When bacteria enters your body, your body goes into defense mode to remove it. Somewhere along the line, you start your antibiotics, and in a few days, you feel better. This improvement is because the bacteria has been dealt with. However, your body is now in cleanup mode, removing all the debris—like the mucus in your lungs.

Your body starts working overtime to clear out all the “trash” left behind. Your body is using multiple mechanisms to move the mucus out of your lungs. This movement is why you experience a productive cough. 

Fatigue and Pneumonia

You may also feel fatigued for several months after battling pneumonia. This fatigue comes from your body diverting as much energy as possible to the immune system until it’s positive there’s no reason to be running overtime. 

Returning to Everyday Activities

Regardless of whether you could treat your pneumonia at home or you were hospitalized for pneumonia, the best thing you can do is take care of yourself as you recover. Here are some recovery tips:

  • Stay home: Be sure you stay home until your fever breaks and your coughing is at least minimal. Staying home and resting not only improves your recovery, it also protects anyone you come into contact with from getting sick.
  • Get plenty of rest: Take naps when you need to, and hang low while recovering.
  • Drink plenty of fluids: This will help keep your body hydrated as it works to flush out your illness.
  • Complete prescription medication: Make sure to complete the full course of any antibiotics, even if you’re feeling better.
  • Pace yourself: Ease into your typical everyday life.

Pneumonia is a serious infection capable of damaging your lungs. While many people seem to recover from pneumonia fully, it’s possible your lungs will not be able to return to the same level of activity as before.

This possibility is just one reason why it’s important to slowly ramp up your activity level as you heal, and practice any breathing techniques your healthcare provider may recommend.

Complications and Relapse

Complications

If you experience any of the following scenarios, contact your healthcare provider immediately:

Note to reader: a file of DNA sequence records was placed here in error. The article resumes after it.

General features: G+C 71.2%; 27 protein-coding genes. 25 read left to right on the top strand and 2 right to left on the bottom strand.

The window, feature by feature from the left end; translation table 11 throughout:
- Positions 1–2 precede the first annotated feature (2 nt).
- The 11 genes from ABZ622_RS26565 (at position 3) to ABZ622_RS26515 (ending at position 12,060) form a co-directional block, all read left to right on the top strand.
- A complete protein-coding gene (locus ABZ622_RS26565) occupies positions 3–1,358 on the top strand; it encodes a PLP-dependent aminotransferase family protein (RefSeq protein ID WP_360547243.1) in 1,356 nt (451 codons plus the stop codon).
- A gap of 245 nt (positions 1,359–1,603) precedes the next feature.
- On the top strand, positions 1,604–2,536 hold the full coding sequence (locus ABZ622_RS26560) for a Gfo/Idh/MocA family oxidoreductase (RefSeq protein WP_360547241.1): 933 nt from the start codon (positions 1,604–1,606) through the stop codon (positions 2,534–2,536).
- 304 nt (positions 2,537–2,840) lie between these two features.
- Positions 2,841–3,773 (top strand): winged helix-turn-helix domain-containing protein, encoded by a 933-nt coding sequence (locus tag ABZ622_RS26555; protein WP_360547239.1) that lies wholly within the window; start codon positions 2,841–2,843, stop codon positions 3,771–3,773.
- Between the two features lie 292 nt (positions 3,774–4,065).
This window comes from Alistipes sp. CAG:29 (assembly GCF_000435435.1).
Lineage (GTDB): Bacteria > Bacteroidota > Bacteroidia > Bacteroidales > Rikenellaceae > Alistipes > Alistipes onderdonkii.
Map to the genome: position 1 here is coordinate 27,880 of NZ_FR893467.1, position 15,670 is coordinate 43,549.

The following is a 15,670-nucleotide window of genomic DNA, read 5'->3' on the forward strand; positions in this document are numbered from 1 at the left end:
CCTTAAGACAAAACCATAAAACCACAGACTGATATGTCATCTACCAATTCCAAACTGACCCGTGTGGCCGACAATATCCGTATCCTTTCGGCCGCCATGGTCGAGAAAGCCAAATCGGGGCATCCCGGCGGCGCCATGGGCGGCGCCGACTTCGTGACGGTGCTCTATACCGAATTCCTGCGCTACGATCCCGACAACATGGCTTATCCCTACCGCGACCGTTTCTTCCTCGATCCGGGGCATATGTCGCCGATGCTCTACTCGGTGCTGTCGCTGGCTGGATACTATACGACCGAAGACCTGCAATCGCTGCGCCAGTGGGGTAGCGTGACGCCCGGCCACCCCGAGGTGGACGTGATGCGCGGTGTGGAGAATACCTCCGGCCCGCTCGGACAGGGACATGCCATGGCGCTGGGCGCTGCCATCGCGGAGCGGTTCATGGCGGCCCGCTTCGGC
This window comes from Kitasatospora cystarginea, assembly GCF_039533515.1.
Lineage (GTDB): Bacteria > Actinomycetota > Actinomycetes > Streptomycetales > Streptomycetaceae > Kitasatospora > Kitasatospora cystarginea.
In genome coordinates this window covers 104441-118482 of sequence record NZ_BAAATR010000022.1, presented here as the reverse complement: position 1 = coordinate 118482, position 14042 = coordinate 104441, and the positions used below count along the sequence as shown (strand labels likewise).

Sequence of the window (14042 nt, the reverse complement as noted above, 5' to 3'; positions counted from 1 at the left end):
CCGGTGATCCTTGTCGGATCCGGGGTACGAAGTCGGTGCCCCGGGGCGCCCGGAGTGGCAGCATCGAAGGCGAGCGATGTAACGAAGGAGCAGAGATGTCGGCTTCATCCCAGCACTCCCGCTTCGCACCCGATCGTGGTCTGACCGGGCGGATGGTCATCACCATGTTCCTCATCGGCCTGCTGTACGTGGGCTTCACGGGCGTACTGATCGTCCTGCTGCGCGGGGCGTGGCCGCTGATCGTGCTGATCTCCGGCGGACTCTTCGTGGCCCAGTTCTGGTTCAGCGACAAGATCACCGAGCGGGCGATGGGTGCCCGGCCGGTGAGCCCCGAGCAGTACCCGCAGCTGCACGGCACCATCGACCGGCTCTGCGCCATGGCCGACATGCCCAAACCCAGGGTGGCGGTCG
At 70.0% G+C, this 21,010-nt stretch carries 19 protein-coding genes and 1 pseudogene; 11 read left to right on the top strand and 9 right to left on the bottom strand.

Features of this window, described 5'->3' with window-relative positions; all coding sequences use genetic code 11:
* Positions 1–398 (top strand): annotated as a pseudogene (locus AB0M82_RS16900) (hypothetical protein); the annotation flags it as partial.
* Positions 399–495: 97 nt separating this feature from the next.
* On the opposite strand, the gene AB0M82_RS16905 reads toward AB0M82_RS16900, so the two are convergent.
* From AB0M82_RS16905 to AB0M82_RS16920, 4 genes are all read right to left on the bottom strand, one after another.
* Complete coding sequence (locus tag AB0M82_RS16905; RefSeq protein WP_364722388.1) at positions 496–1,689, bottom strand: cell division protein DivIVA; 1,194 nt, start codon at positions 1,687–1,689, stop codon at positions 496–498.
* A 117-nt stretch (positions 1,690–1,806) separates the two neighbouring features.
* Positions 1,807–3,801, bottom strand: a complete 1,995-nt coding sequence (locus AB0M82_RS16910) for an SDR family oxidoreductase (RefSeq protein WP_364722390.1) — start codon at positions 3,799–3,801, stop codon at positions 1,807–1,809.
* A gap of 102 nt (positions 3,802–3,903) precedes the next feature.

• Fever and a productive cough that is not improving or is worsening
  • New shortness of breath during normal daily activities
  • Chest pain while breathing
  • Suddenly feeling worse, like you’ve caught the flu again

A Word From Verywell

Pneumonia can come back in full force as you recover. A big part of achieving full recovery is taking it slow as you return to everyday life.

Don’t be afraid to ask for help as you recover. Recovering without any help can be difficult, overwhelming, and potentially create a longer recovery. Asking someone to help can make all the difference in your recovery, both mentally and physically.

As always, if you begin to feel worse—or think you’re not improving—take time to call your primary care healthcare provider and discuss your concerns. While treatment recommendations can feel very textbook at times, there is no one-size-fits-all treatment when it comes to medicine. Sometimes, an adjustment is needed.

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Article Sources
Verywell Health uses only high-quality sources, including peer-reviewed studies, to support the facts within our articles. Read our editorial process to learn more about how we fact-check and keep our content accurate, reliable, and trustworthy.
  1. American Lung Association. Pneumonia treatment and recovery. Updated October 23, 2020.

  2. KidsHealth from Nemours. Pneumonia. Updated December 2017.

  3. Cleveland Clinic. Pneumonia. Updated June 15, 2020.